Madeleine Françoise Basseporte (1701-80), the botanical illustrator for the king

Convolvulus batatas, painting on vellum, Photo (C) Muséum national d’Histoire naturelle

The official painter to the Jardin du roi (the king’s botanical gardens in Paris) from 1741 to 1780.

More on the long, successful career of this exceptional artist from exhibition catalog, Royalists to Romantics: Women Artists from the Louvre, Versailles, and Other French National Collections (p. 55):

“During her tenure at the Jardin du roi, Basseporte interacted with many scientific and intellectual luminaries of the era. The influential Swedish botanist Carolus Linnaeus met Basseporte in the 1730s when she was still studying with [Claude] Aubriet. The french naturalist Georges-Louis Leclerc, comte de Buffon, kept up a decades-long correspondence with the artist. And the philosophe Jean-Jacques Rousseau reportedly exclaimed that ‘nature gave plants their existence’ but ‘Mademoiselle Basseporte preserved it for them.'”

Boerhaavia scandens L, painting on vellum, Photo (C) Muséum national d’Histoire naturelle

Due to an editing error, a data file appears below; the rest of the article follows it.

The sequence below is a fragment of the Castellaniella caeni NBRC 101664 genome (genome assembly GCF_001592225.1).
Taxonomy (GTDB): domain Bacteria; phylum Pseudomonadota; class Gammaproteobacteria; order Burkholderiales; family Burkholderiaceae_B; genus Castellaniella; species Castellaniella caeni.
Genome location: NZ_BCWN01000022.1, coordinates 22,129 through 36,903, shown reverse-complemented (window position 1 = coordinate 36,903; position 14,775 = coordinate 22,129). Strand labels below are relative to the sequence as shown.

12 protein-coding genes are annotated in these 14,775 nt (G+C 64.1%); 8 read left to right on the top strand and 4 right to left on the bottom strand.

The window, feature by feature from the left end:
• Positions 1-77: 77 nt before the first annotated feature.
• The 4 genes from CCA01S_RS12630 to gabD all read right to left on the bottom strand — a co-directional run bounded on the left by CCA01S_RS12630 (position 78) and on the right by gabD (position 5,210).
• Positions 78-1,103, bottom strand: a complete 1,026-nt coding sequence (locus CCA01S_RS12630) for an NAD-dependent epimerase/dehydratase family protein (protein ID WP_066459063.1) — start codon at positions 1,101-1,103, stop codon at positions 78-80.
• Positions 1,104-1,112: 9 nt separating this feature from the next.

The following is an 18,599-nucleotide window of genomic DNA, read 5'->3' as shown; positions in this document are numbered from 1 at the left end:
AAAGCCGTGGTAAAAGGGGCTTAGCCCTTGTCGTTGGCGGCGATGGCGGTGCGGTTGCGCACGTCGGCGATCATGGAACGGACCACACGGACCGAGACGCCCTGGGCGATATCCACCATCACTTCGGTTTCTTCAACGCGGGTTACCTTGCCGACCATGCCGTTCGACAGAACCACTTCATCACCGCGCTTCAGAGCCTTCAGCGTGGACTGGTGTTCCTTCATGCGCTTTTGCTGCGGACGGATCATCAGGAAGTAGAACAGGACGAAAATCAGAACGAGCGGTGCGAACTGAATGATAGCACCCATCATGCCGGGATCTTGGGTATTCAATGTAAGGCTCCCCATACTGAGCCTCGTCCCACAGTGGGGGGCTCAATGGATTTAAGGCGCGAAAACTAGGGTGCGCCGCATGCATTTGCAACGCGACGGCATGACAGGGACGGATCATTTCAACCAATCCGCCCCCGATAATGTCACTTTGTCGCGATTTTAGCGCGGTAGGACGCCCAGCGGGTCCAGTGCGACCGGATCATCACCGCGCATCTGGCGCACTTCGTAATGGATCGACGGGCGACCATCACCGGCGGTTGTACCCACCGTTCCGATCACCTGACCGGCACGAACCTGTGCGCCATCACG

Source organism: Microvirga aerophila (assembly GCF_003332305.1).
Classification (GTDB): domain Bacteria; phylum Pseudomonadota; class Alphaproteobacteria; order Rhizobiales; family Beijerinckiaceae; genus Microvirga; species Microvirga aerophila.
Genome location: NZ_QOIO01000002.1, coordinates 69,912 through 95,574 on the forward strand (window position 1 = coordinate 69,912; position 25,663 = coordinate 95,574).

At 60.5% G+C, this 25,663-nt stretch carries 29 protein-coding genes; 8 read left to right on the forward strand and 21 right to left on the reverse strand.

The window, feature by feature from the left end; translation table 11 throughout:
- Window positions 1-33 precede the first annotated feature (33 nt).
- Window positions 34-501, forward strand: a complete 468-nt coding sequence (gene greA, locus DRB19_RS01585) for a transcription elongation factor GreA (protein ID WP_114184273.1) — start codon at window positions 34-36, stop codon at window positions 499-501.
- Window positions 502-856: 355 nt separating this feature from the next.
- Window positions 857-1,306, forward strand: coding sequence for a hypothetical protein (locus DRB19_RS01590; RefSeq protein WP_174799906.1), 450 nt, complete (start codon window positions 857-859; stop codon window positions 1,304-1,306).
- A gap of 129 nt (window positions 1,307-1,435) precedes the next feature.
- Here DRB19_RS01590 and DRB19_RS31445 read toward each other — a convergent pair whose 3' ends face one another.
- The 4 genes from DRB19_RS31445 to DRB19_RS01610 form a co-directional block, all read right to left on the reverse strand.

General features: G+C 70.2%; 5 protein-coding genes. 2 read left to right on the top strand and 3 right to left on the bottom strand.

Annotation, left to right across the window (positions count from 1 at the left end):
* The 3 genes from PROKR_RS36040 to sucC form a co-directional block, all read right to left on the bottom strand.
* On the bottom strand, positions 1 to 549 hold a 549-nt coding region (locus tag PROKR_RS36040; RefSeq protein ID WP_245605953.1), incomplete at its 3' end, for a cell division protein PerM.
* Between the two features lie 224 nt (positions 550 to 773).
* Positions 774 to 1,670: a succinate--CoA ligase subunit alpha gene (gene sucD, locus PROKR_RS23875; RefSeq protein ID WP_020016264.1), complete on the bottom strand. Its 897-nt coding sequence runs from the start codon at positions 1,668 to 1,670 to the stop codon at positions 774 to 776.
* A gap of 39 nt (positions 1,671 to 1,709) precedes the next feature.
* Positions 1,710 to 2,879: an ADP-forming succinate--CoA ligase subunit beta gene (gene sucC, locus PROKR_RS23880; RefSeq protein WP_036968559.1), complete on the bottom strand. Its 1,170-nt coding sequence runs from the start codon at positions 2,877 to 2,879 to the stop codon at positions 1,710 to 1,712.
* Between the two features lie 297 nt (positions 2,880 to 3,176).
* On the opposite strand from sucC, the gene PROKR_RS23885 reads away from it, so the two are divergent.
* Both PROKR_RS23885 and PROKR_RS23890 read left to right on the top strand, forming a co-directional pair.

Magnolia, painting on vellum, Photo (C) Muséum national d’Histoire naturelle
Common banana plant, painting on vellum, Photo (C) Muséum national d’Histoire naturelle

“Basseporte was also called upon to travel to the royal châteaus at Versailles, Compiègne, Fontainebleau, and Bellevue to record the collections of animals and plants that Louis XV and Madame de Pompadour assembled at these properties.

In addition she taught flower painting to the daughters of Louis XV, who maintained life-long interests in both art and botany. She may also have given lessons to other women, including the future académiciennes Marie-Thérèse Vien and Anne Vallayer-Coster.”

She also illustrated animal species.

Tellinides (Tellina) ovalis, painting on vellum, Photo (C) Muséum national d’Histoire naturelle
Species of heron in the pond of the Versailles in 1760, painting on vellum, Photo (C) Muséum national d’Histoire naturelle

Leave a Reply

Fill in your details below or click an icon to log in:

WordPress.com Logo

You are commenting using your WordPress.com account. Log Out / Change )

Twitter picture

You are commenting using your Twitter account. Log Out / Change )

Facebook photo

You are commenting using your Facebook account. Log Out / Change )

Google+ photo

You are commenting using your Google+ account. Log Out / Change )

Connecting to %s